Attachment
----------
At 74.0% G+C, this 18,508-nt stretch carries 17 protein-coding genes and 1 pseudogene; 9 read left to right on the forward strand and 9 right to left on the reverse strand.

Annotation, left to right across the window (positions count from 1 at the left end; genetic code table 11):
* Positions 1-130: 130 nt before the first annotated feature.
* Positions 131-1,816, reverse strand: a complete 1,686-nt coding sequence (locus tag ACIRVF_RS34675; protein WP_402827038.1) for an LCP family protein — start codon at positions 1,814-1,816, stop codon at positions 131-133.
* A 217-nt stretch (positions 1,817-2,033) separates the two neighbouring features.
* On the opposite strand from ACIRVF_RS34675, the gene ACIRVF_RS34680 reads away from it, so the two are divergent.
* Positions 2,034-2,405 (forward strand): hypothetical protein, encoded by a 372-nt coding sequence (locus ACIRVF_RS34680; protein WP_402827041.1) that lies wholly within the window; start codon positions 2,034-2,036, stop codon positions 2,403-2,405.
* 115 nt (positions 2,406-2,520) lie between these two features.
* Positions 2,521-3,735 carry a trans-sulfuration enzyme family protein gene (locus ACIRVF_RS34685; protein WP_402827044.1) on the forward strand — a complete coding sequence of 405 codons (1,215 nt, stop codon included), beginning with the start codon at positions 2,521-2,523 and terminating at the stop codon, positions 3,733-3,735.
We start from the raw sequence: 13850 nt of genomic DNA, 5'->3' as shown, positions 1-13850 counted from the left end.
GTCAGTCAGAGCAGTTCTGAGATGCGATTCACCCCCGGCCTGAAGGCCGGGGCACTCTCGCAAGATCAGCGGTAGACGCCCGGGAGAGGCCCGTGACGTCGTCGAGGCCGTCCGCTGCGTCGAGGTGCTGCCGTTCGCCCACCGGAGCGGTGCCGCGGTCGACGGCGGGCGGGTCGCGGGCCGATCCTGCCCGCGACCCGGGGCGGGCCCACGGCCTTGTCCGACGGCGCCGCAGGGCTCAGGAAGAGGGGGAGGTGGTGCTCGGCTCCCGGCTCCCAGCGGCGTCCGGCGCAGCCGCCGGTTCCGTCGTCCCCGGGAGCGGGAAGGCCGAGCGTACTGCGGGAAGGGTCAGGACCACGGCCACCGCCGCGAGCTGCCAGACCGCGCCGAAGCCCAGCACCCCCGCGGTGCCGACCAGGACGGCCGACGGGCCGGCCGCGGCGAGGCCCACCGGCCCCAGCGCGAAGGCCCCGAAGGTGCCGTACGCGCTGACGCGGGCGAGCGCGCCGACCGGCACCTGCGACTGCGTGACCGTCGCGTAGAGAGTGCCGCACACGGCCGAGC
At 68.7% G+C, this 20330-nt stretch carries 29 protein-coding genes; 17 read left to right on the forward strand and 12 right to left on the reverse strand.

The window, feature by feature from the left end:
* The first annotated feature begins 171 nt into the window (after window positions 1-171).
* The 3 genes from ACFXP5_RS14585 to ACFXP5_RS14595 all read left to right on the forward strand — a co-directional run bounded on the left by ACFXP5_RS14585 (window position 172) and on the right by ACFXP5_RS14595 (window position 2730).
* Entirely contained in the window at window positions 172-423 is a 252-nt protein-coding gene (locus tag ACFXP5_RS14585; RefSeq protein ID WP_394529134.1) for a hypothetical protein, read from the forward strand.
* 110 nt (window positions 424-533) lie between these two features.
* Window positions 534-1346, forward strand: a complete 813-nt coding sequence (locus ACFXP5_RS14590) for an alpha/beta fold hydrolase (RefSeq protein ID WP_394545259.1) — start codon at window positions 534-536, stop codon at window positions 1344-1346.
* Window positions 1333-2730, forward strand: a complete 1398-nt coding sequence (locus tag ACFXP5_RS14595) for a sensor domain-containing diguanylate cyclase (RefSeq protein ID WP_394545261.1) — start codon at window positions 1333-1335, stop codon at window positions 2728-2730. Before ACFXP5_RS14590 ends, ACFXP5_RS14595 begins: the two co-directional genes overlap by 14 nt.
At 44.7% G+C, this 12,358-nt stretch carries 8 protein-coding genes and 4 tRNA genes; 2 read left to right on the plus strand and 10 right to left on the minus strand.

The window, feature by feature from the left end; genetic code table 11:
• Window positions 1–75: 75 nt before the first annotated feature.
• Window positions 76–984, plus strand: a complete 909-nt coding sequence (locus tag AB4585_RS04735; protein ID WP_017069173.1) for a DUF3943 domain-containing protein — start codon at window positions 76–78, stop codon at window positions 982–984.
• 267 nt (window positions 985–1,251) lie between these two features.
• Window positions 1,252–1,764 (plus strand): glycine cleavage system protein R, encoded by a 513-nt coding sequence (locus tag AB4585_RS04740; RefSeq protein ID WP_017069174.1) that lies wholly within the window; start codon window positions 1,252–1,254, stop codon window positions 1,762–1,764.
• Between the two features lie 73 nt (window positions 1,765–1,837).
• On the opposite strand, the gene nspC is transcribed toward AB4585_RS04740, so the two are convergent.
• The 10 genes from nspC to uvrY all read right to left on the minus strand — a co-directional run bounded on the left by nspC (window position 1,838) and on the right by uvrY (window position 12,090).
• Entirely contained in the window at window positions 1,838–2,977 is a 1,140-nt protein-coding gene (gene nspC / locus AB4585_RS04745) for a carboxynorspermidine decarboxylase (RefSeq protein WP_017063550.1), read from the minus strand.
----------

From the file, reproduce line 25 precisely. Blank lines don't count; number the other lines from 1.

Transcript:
• Window positions 1,252–1,764 (plus strand): glycine cleavage system protein R, encoded by a 513-nt coding sequence (locus tag AB4585_RS04740; RefSeq protein ID WP_017069174.1) that lies wholly within the window; start codon window positions 1,252–1,254, stop codon window positions 1,762–1,764.